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Concerns Grow Over Andy Murray’s Tennis Future/Retirement…



Andy Murray crying

Andy Murray’s battle to regain full fitness has taken another worrying turn and his quest to return full-time to the Tour must be in serious doubt.

Having decided before Christmas to pull out of the Australian Open, the 32-year-old has now withdrawn from two tournaments in Europe next month that were seen as key moments in his stuttering comeback.

“The bone bruising is taking longer to heal than first thought, so I won’t be playing in Montpellier or Rotterdam in February,” the former world No 1 said from his Surrey home on Thursday night.

Murray, who pulled out of his Australian trip at the last minute – also missing the ATP Cup in Sydney – will be more concerned than he admits about the bruising in his right thigh bone, where he had a metal insert last year to repair his chronically painful hip.

He has not played since surviving five tough sets in the first round of the Davis Cup in Madrid in November and has been working hard on his recovery with his fitness team.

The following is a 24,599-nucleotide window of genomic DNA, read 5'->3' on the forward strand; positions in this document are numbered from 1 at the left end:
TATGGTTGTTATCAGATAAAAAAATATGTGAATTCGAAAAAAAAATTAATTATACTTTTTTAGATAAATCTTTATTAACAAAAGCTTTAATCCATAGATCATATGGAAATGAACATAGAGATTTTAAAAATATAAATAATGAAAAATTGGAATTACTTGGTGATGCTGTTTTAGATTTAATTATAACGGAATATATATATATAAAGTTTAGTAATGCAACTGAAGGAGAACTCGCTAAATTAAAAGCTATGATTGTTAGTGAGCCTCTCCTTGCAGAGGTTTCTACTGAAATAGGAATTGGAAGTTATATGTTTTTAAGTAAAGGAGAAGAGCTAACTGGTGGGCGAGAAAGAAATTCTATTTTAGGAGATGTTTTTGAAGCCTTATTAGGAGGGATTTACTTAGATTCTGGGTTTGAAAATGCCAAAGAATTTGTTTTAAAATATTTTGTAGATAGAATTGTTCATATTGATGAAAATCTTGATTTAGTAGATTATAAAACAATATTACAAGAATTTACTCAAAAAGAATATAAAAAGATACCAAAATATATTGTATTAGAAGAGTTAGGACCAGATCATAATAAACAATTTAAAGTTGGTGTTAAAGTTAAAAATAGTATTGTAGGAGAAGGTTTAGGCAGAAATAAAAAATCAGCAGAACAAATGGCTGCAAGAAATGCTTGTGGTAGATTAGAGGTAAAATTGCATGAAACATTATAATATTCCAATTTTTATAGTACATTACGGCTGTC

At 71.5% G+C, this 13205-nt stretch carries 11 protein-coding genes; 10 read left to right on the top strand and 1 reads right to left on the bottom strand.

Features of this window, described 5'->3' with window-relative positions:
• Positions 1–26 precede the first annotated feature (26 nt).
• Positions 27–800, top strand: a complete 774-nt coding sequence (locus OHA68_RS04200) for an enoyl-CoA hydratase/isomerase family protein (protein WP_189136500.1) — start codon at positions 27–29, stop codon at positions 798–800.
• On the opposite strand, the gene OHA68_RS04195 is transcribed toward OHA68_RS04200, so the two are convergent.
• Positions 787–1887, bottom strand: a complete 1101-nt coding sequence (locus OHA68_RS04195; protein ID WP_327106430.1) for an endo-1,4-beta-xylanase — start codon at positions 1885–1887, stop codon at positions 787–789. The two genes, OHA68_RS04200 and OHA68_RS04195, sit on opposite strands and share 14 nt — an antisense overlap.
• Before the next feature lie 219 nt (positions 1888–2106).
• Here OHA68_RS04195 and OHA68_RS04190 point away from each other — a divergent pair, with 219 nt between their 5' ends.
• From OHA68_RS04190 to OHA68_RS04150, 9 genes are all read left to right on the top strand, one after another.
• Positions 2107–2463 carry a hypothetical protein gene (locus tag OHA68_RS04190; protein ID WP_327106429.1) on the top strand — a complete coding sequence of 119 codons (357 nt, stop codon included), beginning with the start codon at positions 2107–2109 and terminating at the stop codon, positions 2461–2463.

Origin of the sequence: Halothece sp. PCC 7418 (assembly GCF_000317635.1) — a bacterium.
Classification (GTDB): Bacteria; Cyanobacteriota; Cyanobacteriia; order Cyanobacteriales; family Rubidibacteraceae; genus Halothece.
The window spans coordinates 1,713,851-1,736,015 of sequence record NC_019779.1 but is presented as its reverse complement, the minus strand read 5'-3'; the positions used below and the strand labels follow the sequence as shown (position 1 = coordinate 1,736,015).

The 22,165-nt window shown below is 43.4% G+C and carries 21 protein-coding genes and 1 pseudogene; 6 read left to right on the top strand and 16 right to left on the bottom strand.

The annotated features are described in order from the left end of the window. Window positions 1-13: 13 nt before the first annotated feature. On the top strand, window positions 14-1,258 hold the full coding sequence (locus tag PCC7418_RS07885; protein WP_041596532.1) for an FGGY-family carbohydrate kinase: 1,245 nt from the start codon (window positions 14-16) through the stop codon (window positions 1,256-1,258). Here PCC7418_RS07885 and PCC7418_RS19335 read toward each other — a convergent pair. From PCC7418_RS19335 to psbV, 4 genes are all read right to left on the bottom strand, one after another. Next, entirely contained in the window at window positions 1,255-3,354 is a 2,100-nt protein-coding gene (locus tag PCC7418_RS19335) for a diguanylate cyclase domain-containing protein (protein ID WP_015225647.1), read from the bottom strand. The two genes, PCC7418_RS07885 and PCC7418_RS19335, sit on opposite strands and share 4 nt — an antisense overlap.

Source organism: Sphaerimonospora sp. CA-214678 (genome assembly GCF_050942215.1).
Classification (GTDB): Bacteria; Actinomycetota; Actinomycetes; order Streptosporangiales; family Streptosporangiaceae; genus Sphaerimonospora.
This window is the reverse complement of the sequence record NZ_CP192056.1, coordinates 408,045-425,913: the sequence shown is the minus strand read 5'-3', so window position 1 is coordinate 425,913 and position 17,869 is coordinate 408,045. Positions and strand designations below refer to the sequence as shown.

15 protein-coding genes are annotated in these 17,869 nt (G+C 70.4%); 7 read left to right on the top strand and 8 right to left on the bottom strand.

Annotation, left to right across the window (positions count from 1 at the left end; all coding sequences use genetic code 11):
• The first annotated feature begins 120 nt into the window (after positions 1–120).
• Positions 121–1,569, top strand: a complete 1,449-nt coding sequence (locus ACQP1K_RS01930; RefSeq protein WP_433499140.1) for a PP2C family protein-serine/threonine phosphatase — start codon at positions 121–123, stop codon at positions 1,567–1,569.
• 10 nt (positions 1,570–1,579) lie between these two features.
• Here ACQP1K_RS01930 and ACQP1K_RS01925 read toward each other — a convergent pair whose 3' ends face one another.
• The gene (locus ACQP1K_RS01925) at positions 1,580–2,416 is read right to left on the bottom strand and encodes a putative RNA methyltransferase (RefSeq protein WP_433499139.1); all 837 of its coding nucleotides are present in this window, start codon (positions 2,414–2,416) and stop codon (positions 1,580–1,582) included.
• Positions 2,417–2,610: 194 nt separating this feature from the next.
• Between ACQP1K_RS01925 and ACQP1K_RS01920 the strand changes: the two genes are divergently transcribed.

“I don’t want to rush anything or put a timeline on my recovery,” he said. “I’m going to listen to my body and step back on the court to compete when the time is right.”

This latest setback is one of many since the afternoon at Wimbledon more than two and a half years ago when he limped out of the tournament after five sets against the American Sam Querrey.

The two-times Wimbledon and US Open champion then quit the Tour to have a hip operation in Melbourne that did not go well. When he resumed last year after a second surgery, which he detailed recently in a film documentary called Resurfacing, Murray was cautious but upbeat. He won the doubles at Queen’s with Feliciano Lopez, played mixed doubles with Serena Williams at Wimbledon and won a minor tournament in Antwerp where his movement looked much improved.

His troubles returned in Madrid and he lasted only one match before deciding to pull out of the tournament.

Murray’s experiences in coming back too quickly have coloured his latest strategy. He is determined to be fit for the bigger tournaments this year, especially the Tokyo Olympic Games in July, where he hopes to add to his two gold medals.

It would not be surprising if that is the extent of his ambitions, because the prospect of making a meaningful impact in grand slams, over a fortnight in seven best-of-five matches, looks remote at the moment.
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